2016 Orlando Nightclub Shooting: Noor Salman Held Until Charges Filed

The 2016 nightclub shooting in Orlando, Florida was considered one of the deadliest mass shootings in the United States, killing 49 and wounding 53, in an act committed by Omar Mateen who was shot and killed by officers after a three-hour standoff.

Not only was the 2016 Orlando Nightclub shooting considered one of the worst of its kind, but also said to be one of the deadliest terrorist attacks since those on the World Trade Center on September 11.

The tragedy also set off a combative debate within various social circles on issues that were quickly politicized among conservatives as radical Islamic terrorism, and the LGBT and Latino communities in and outside Orlando, Florida over the shooting as a hate-crime.

Orlando, Florida police officer at 2016 Orlando nightclub shooting site. [Image by David Goldman/AP Images]

The New York Times initially covered the aftermath of the 2016 Orlando nightclub (Pulse) shooting, reporting that Omar Mateen’s widow, Noor Salman, was arrested by the FBI on January 16, in San Franciso, California, thousands of miles away from where she and Mateen lived in Orlando, Florida.

The report detailed her initial charges at the time.

“…charged her with obstructing the investigation of the mass shooting, law enforcement officials said…”

The New York Times also interviewed Salman in November of 2016, several months after the nightclub shooting that June for which she claimed she was not aware of Mateen’s intentions. In the interview, she said that he was quick to anger and would beat her often.

“I was unaware of everything. I don’t condone what he has done. I am very sorry for what has happened. He has hurt a lot of people.”

The article goes on to describe the extent of the Omar Mateen’s abuse, punching Noor when she was pregnant and calling her “shar” when he would get upset, a shortened version of a derogatory term that means “slut” or “whore” in Arabic.

Three different versions of the AR-15 semi-automatic rifle, similar to those used in 2016 Orlando nightclub shooting. [Image by Rich Pedroncelli/AP Images]

At the time since the Orlando shooting, she had already moved away from Florida three times, avoiding news reports about the Pulse nightclub shooting and any updates on Mateen while authorities were trying to figure out how they should charge her.

Despite her claims, the authorities did not believe her.

The article by The Times points to two incidents such as when Mateen took her and his son to Disney World in Orlando which authorities suggest he did to scope the area before an attack, or when she would go with him to Walmart to buy ammunition, something she said was not unusual as he was a security guard and it was cheaper to buy there.

The article also pointed to a professor at Georgia State University, Mia Bloom, who studies the role that women and children play in terrorist groups and explained why she was skeptical about Noor’s claims, saying how the shooter’s widow could have prevented the nightclub tragedy.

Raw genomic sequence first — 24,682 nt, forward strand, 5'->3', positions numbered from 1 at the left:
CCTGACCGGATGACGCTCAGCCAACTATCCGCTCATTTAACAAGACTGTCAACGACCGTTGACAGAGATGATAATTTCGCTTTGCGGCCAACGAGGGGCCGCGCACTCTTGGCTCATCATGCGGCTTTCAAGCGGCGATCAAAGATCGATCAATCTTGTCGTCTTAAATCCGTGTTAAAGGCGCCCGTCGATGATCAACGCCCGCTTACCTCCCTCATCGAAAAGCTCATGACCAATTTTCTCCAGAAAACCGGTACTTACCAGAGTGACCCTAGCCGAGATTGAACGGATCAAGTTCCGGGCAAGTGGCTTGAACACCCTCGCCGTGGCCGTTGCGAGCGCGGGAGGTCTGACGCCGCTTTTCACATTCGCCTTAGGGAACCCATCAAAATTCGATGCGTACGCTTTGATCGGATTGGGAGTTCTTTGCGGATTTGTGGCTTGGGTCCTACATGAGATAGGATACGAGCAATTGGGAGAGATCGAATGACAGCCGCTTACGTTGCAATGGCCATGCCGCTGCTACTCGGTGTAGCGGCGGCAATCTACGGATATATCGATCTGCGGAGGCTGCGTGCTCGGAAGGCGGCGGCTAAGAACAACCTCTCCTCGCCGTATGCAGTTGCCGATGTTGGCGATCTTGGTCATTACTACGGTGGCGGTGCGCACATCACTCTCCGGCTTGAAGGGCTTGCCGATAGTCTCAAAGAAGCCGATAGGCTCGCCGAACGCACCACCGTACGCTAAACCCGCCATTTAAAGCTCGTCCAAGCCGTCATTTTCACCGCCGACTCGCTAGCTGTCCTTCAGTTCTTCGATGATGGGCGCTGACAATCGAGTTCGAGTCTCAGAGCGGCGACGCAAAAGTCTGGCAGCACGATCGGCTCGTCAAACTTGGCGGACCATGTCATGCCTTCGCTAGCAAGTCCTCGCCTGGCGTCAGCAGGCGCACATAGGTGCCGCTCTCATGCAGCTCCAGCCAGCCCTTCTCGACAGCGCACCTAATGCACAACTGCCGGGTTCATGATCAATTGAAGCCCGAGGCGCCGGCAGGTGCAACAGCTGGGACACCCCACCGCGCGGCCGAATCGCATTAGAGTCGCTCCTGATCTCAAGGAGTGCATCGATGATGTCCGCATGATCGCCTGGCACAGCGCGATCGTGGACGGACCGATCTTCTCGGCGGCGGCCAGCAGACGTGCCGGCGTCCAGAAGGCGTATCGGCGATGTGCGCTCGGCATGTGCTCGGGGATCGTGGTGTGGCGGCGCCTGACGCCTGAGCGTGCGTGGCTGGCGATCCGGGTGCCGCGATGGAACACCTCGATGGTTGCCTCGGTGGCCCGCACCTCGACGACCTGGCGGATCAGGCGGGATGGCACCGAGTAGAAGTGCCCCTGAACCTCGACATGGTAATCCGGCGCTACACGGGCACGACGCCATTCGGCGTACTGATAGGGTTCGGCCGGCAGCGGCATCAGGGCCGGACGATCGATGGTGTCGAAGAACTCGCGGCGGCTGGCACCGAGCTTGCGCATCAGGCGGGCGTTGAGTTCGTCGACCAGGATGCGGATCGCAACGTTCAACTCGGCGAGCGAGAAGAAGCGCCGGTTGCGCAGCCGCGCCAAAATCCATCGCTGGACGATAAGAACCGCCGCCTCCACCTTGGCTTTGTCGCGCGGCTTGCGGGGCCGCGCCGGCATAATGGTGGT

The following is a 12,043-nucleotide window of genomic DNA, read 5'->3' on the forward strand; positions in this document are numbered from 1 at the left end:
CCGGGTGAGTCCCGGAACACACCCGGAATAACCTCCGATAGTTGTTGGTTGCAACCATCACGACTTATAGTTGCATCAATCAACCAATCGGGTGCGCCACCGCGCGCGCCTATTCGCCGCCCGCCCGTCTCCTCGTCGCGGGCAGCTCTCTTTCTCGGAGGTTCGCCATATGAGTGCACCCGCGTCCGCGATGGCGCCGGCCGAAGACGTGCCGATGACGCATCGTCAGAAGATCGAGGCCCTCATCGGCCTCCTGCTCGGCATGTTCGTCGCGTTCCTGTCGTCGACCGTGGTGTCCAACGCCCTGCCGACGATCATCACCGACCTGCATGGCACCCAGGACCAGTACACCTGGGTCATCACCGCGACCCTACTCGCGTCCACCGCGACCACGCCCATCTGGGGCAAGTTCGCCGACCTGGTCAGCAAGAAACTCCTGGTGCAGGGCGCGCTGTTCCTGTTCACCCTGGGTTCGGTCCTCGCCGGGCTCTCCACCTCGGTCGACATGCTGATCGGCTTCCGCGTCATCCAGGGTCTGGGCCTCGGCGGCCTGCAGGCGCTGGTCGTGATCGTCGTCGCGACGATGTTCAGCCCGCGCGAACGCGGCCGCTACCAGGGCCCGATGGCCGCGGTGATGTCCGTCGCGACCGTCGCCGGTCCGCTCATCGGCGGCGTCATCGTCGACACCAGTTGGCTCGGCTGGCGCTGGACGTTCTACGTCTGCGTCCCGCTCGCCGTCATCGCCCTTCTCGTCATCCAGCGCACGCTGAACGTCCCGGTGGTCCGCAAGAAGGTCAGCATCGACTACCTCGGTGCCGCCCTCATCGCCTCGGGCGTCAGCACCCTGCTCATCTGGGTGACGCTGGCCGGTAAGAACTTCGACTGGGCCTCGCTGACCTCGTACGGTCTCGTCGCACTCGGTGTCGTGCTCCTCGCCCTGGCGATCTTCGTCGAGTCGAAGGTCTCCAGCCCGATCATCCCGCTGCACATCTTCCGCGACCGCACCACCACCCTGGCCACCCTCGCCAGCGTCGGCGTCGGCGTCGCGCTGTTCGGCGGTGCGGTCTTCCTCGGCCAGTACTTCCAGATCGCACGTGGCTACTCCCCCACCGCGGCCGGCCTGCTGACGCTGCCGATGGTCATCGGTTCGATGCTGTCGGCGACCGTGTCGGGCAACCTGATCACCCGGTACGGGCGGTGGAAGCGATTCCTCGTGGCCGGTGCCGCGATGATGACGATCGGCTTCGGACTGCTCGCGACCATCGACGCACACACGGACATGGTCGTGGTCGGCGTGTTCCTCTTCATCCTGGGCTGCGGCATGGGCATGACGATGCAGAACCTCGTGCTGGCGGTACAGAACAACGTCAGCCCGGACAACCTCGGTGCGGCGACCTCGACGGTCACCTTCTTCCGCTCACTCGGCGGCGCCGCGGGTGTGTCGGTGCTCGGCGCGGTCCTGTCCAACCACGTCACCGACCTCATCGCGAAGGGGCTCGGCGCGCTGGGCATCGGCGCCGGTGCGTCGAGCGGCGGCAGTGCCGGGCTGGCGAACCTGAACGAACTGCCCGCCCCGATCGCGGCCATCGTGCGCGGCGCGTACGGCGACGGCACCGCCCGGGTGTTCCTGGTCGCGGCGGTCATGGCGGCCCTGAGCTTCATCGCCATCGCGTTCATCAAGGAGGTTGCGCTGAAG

“It’s possible she didn’t know because he was not confiding in her, but she does have every incentive in the world to retell this story as a different kind of victim.”

It’s often noted in cases of domestic violence and abuse cases that women will often stay quiet out of fear, which Bloom acknowledged in her statement about the Pulse nightclub shooting in Orlando, Florida.

“I am not trying to minimize the experience she had in a domestic abusive relationship, but it doesn’t give her a free pass as a bystander to not come forward.”

Bloom’s reasoning for this comes from a study which was presented as part of the American Society of Criminology Annual Meeting in 2012 and published by the Journal of Forensic Sciences via the Wiley Online Library. The study concluded that the shooter’s motives were hardly hidden from close family and friends in 119 lone-actor incidences, even when the suspect was emotionally isolated.

One of the similarities with Noor and Omar in the context of this study is that she knew of his propensity towards violence. It’s also been widely reported that the shooter texted her during the nightclub shooting to ask if she had seen what he had done.

In an article by CNN, the widow said that her husband “wanted” to carry out a jihadist attack. It also says that before the 2016 Orlando nightclub shooting, she grabbed him and pleaded as he was trying to leave with a bag of guns.

On Thursday, an Orlando, Florida judge agreed with prosecutors to hold Salman in jail until she was tried on charges a day after a California judge ordered that she be released pending trial. Were she to be released, she would be ordered to wear an ankle monitor and live with her uncle in California.

But prosecutors say that in the context of the severity of the 2016 Orlando nightclub shooting that she has yet to prove that she is not a danger to the public and poses a flight risk, as they say that Noor and her family own vacant apartments in “Palestine.”

[Featured Image by Chris O’Meara/AP Images]

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